When do people think or worry about health?
As a start to writing my book, which is my new year’s resolution, I am writing blog entries about the ideas I have associated with the topic of online consumer health. My first topic is when people think or worry about health.
In early January, it is clear that much thought centers around new year’s resolutions to lose weight (arguably the most common), stop smoking or drinking, eat healthier, sleep more, etc. (I just read that making more resolutions is better than a few because the end result is better.) People also think about their health when they are in pain or discomfort. People think about their health when someone close to them or someone in the news has health problems, and in reaction might implement a healthier lifestyle after losing a close friend to heart disease. People think about their health when they read an article about health, and certainly the popular press is full of news about results of studies and their implications. Similarly, people think about health issues when they see pharmaceutical advertisements – and possibly when they read spam that is health-related. And finally people think about their health in preparation for, during, or following a doctor’s visit.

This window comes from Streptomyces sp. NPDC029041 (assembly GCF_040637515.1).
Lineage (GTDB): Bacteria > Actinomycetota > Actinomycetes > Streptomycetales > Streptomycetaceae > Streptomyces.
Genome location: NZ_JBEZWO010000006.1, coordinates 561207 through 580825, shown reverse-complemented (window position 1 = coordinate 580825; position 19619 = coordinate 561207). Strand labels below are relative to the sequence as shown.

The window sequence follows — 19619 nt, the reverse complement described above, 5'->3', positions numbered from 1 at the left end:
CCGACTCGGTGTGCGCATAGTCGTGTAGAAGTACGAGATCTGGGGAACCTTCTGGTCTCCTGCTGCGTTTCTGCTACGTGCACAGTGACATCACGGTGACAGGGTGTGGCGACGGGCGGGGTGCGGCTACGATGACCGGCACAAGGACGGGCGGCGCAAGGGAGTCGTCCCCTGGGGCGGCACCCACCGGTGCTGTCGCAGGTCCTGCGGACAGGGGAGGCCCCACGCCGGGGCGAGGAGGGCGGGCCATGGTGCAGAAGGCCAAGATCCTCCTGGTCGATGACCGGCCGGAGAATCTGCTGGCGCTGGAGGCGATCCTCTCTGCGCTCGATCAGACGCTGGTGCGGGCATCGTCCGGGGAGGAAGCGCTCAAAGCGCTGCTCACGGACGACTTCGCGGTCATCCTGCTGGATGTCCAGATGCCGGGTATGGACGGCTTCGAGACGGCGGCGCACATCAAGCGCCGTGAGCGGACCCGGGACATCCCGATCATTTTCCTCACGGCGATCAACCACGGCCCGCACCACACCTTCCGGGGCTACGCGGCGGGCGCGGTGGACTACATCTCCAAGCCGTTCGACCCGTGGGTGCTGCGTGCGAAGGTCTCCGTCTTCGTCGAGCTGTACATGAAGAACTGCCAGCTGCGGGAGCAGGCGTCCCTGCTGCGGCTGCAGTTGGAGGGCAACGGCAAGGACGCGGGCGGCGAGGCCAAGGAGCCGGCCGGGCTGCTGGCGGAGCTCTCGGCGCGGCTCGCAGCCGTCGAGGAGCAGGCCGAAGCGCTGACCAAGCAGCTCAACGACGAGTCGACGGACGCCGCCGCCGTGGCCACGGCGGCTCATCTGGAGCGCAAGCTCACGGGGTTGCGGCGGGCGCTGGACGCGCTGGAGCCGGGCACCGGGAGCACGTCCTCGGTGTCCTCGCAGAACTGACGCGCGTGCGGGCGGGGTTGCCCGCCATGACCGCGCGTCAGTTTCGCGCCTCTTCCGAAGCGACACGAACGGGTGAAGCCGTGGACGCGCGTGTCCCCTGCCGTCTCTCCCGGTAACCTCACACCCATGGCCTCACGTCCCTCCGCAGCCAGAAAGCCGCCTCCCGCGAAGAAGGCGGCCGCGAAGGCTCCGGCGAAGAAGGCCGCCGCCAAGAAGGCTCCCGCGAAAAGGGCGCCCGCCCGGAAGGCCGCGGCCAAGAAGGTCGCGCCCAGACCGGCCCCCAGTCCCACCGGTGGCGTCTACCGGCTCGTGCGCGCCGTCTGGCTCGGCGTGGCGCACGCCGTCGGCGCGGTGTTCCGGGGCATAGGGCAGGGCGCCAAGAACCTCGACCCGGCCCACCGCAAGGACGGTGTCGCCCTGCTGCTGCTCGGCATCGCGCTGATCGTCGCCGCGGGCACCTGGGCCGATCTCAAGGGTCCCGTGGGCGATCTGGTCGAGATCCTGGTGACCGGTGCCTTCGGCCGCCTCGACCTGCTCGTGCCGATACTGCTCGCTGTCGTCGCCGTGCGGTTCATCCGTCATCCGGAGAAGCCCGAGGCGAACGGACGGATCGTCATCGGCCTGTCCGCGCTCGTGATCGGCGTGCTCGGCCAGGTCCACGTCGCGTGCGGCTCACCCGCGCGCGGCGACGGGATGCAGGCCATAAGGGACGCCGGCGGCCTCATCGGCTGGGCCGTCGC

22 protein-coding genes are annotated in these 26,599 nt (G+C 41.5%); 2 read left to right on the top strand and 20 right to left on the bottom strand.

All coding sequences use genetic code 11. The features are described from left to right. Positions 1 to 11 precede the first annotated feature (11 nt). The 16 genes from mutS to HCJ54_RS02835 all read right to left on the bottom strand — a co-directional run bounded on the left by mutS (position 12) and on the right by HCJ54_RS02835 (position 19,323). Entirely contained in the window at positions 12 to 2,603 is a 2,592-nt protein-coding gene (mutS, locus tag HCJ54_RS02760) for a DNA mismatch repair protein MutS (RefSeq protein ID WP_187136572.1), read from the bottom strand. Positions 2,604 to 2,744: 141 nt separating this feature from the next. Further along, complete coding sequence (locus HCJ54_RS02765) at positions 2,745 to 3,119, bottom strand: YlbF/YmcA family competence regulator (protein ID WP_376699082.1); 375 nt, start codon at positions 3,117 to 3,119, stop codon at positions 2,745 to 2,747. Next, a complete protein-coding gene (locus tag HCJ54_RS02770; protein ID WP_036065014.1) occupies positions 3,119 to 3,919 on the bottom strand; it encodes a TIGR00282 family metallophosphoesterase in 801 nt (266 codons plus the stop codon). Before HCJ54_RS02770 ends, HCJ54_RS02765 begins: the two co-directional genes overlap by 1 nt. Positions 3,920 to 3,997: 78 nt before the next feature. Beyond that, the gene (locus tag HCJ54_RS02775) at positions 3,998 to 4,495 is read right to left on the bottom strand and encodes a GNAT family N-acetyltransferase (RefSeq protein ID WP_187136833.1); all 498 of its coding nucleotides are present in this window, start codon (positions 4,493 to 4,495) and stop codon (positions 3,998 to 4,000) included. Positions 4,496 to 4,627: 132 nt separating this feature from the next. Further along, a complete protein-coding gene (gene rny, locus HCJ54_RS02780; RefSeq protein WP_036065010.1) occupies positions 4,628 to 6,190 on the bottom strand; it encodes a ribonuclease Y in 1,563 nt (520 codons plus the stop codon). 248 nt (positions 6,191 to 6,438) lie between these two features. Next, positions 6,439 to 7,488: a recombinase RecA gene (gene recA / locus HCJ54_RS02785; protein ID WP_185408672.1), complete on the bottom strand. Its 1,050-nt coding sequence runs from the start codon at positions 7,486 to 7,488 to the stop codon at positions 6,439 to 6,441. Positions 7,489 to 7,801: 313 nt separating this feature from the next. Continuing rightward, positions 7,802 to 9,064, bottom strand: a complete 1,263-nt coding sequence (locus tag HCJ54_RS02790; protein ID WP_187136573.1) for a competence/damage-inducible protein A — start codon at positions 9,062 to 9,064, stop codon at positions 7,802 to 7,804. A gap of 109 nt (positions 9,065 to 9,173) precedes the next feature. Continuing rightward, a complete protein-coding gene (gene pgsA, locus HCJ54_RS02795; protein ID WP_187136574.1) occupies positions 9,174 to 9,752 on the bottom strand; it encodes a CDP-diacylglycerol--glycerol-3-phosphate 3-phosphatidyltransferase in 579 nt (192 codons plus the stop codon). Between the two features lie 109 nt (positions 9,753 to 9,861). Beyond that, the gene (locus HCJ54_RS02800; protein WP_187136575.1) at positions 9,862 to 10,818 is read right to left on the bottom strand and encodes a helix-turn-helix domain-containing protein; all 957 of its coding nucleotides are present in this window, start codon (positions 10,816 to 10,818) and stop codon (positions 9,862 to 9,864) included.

Is their much difference between how people think about their own or other’s health? Probably the relationship is key. As a parent I worry more about my children’s health than my own.
From a health literacy perspective, how much do people think about a health issue in an accurate or constructive manner? It may be that emotions, such as fear, have a huge impact – in either direction, depending on the person and situation – on the actions people take.
When do people go from thinking or worrying about health care to taking an action, be it talking to someone (friend, family, stranger, or professional) or looking online? Is there a trigger like fear or pain or a threshold to their worry?